The notion of the zombie existed long before George Romero’s seminal 1968 horror flick, The Night of the Living Dead, spooked a generation of film-goers.
Zombies actually have their grisly origin as a component of the magical religion, Vodun (more commonly called ‘Voodoo’). They were corpses that had been reanimated by a witch doctor called a bokor, who uses the bodies to do his bidding.
Often these zombies, as the stories go, were mistaken for being living human beings. In the earlier part of the twentieth century, western scientists went on expeditions to Haiti to get to the bottom of the zombie legends, and while no hard conclusions were reached, some of the scientists speculated that zombies were, in fact, real, and that they were victims of a bokor who used the poison found in pufferfish to essentially cause them brain damage, making them susceptible to the bidding of their masters. They weren’t dead, but they were basically automatons with no will of their own.
Fun stuff, huh?
Zombies took quite a different turn when adapted by Romero in the first of his undead features. In his black-and-white classic, the dead return to life and begin killing the living and eating their flesh. (For those keeping score, the cannibalism aspect was not a part of the Vodun zombie lore. That was all Romero.) A small group of people take refuge in a farmhouse and do their best to fend off the oncoming horde, only for each person to die a horrible death.
What was (and still is) clever about Romero’s work is that he was not simply telling a story to make you afraid of the dark. He would carefully weave biting social commentary into all of his zombie movies, subverting our expectations to the point where humanity can seem more evil than the zombies.
After Romero produced Day of the Dead in 1985, he took a 20-year hiatus from zombies, and the genre faded into the background.
But then in 2002, Danny Boyle (now of Slumdog Millionaire fame) directed a chilling little horror movie called 28 Days Later. Praised as a reinvention of zombie fiction, the film’s version of ghouls were actually normal people (who were, blasphemously, alive) who had been infected with what is essentially a concentrated form of simple, human rage.
Perhaps most terrifying is that while the Romero zombies lurched along at a snail’s pace, Boyle’s zombies booked at their victims like a freight train, intent on obliterating their prey, stopping at nothing. If you haven’t seen this film before, do it. You’ll thank me.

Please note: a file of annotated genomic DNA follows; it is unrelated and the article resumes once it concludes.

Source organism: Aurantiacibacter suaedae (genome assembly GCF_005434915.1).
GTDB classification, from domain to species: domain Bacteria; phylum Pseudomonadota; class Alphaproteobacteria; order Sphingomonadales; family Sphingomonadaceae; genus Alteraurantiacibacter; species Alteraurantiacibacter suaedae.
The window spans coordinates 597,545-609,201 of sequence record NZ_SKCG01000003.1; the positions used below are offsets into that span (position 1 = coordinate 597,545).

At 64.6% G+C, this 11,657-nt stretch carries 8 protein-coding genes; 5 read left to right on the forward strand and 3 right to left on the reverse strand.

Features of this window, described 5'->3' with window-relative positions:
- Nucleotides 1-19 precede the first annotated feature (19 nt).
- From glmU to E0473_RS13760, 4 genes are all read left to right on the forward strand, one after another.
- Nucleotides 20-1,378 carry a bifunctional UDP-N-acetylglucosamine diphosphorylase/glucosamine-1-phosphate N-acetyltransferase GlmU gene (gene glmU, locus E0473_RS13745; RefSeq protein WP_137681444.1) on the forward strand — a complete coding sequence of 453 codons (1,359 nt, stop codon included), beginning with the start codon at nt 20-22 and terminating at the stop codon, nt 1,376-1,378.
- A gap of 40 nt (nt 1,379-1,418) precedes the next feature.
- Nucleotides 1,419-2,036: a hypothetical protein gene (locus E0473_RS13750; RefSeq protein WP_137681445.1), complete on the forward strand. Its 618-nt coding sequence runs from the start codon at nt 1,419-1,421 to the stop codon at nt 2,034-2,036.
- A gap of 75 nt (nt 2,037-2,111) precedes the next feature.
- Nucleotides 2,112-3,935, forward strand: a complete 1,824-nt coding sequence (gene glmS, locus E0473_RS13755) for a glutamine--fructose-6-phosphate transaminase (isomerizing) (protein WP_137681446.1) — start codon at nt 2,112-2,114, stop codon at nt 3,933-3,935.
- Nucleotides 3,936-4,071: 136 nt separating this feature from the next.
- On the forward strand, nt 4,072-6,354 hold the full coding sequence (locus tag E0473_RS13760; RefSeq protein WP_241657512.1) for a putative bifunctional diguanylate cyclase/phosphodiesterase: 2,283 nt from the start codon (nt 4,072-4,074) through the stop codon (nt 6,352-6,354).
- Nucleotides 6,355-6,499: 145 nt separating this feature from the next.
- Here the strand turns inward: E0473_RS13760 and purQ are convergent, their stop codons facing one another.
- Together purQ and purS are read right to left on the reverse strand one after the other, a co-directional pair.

Zack Snyder, who would go on to direct genre pics 300 and Watchmen, took notice of just how freaky-deaky these new running zombies were, and incorporated them into his 2004 remake of Romero’s Dawn of the Dead.
After that, the floodgates were opened. George Romero, the man himself, even returned to the genre with 2005’s Land of the Dead, and is still churning them out. Hollywood even went big-budget-zombie with the 2007 Will Smith movie I Am Legend.
And it wasn’t just Hollywood that was playing the zombie game. Media of all kind were cashing in. Image Comics produced a still-running title called The Walking Dead, in which humans attempt to survive in a world that has been devastated by a zombie apocalypse. As if Marvel Comics’ continuity wasn’t indecipherable enough, they began a “metaseries” called Marvel Zombies, which features many well-known heroes, like Spider-man and the Fantastic Four, as the brains-consuming undead.
Max Brooks, son of Mel Brooks, wrote two books which describe in tongue-in-cheek fashion the oncoming zombie apocalypse, The Zombie Survival Guide and World War Z.
Even sweet little J.K. Rowling included zombies in her sixth Harry Potter novel, referred to within the story as Inferi.
In short, zombies have arrived.
And in addition to the ones pounding at the door, there are still more zombies waiting in the outskirts for the opportunity to feast on some flesh. All signs point to the fact that the zombie craze is still going strong.
Romero’s newest addition to his ourve, rumored to be called Island of the Dead but listed on IMDB simply as ... of the Dead, is allegedly due out later this year.
Meanwhile, both The Walking Dead and Marvel Zombies are going strong. A new flick called Zombieland, starring Woody Harrelson, is coming soon. Based on this image alone, I’ll be there on opening night:
Comic series Deadworld will be getting the feature film treatment in the near future. And to my eternal delight, a new book is out that revisits Jane Austins riveting masterpiece, entitled Pride and Prejudice and Zombies, which is a retelling of the original novel…with zombies.
(If there is any justice in this world, Keira Knightly will reprise her role as Elizabeth Bennet in the film version, and in her delicate, refined, British way, kick some zombie ass.)
Yesterday, today, and tomorrow, young indy filmmakers continue to cut their early chops on super low-budget zombie flicks. And while it makes me cringe now, I was certainly not above the call of zombies when I made a little comedic film in college that served as an intro to a concert for my a capella group, The Earth Tones. And never being too proud to embarass myself for my fellow fantasy fans, here’s a short clip from the film below.
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